Revolt brewing in AIADMK
N Sathiya Moorthy in Madras
There is trouble brewing within the All-India Dravida Munnetra Kazhagam. Already, 14 of the party's Rajya Sabha members and four MLAs have voted against the candidate picked by AIADMK chief Jayalalitha in the organisational elections.
Jayalalitha, trying to keep control of everything, alienated Kanyakumari party district secretary K Austin when she rejected candidates selected by him. He left the party. Jayalalitha' has also tried to muzzle former minister and party deputy general secretary S Thirunavukkarasu.
"The elections is of no consequence in the party," says one AIADMK source, claiming the rebels would use it only to draw national attention to the schism within the party.
According to him, Jayalalitha too cannot afford to be seen losing her grip of the AIADMK when she is trying to find sponsors and partners at the national level. The party had only gained morale after giving the ruling Dravida Munnetra Kazhagam a tough fight in the Pudukottai assembly by-election where it reduced the ruling DMK's victory margin from 42,000 votes in 1996 to 13,000 in 1997.
Austin, who quit recently, publicity lamented the 'non-co-operation' from the leadership for promoting party loyalists within the organisation -- a reference to the rejection of his long list of nominees for various grassroot-level groups.
Party colleagues fear Jayalalitha may not have learnt sufficiently from the poll debacle since she is still averse to the popular Thirunavukkarasu broad-basing his own support within the organisation.
According to the party source, "It is sad that Jayalalitha will neither lead the campaign for the party herself, nor will she allow someone like Thirunavukkarasu to do it." He admits that Thirunavukkarasu has his own good in mind but points out that the party leader has made all the difference to the party.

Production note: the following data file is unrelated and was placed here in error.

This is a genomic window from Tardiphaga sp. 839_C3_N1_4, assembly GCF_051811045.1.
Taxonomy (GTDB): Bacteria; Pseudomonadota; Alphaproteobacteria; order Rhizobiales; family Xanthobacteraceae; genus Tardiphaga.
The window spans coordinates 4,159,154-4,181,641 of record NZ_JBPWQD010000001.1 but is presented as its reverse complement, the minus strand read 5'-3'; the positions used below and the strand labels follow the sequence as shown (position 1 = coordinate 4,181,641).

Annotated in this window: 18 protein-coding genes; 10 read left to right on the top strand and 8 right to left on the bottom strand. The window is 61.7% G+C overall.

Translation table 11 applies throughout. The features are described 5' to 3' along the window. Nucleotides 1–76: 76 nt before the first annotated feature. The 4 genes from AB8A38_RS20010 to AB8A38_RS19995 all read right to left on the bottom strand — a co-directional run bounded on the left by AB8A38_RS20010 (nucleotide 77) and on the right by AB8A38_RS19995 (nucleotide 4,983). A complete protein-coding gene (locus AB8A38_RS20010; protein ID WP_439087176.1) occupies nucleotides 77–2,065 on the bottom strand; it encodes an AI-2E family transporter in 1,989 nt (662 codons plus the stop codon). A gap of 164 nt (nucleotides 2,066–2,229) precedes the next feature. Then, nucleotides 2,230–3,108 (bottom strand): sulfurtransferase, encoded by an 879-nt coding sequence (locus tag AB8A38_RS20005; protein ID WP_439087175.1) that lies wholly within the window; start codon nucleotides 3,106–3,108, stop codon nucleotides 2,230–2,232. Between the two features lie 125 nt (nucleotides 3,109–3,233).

Thirunavukkarasu, who had parted company with Jayalalitha to form the MGR-DMK, rejoined the party last year on the eve of last year's elections.
Jayalalitha initially denied press reports that Thirunavukkasu was being sidelined. But only two of the 25 party district secretaries, most of whom he had personally invited, attended his nephew's wedding in Pudukotta. "The message is clear," said the party source. "The second-line leadership has been told to stay away from Thirunavukkarasu."
According to him, all this internal bickering will cost Jayalalitha dearly. It would have been better for her to depend on her own popularity without stifling Thirunavukkarasu. The party needs a strong second line leadership now that Jayalalitha's politics of personal charisma have failed, he said.
Jayalalitha's strategy, fine-tuned by loyalists Sedpatti R Muthiah, the former assembly speaker, and former minister S Sathyamurthy, is to thwart Thirunavukkarasu and his supporters so often that they leave the party again. Towards this end, the leadership cancelled the appointment of 350 grassroots level office-bearers for the south Mambas unit, announced only a week earlier.
Thirunavukkarasu himself is in no hurry to leave the party, preferring to stay back and fight it out. He has no intention of committing the mistake that MDMK leader V Gopalswamy made while rebelling against the DMK leadership in 1992. He knows it is better to try and hijack power at the right time and try and strike a deal with the Tamil Maanila Congress than strike off on his own.
Two other major dissident groups are working against Jayalalitha from outside. While the first one comprises members of the faction begun by MGR's wife, Janaki Ramachandran, the MGR Kazhagam, headed now by former Minister R M Veerappan, the more recent splinter, headed by Jayalalitha's one-time confidant and advisor S D Somasundaram, includes many of her old ministerial colleagues. There are also minor groups, like the one headed by former minister K Rajaram.
While these groups have a sizeable number of leaders, ego problems keep them all apart. Thirunavukkarasu knows he can't depend on such groups and disgruntled elements like Austin. And so he is waiting and watching.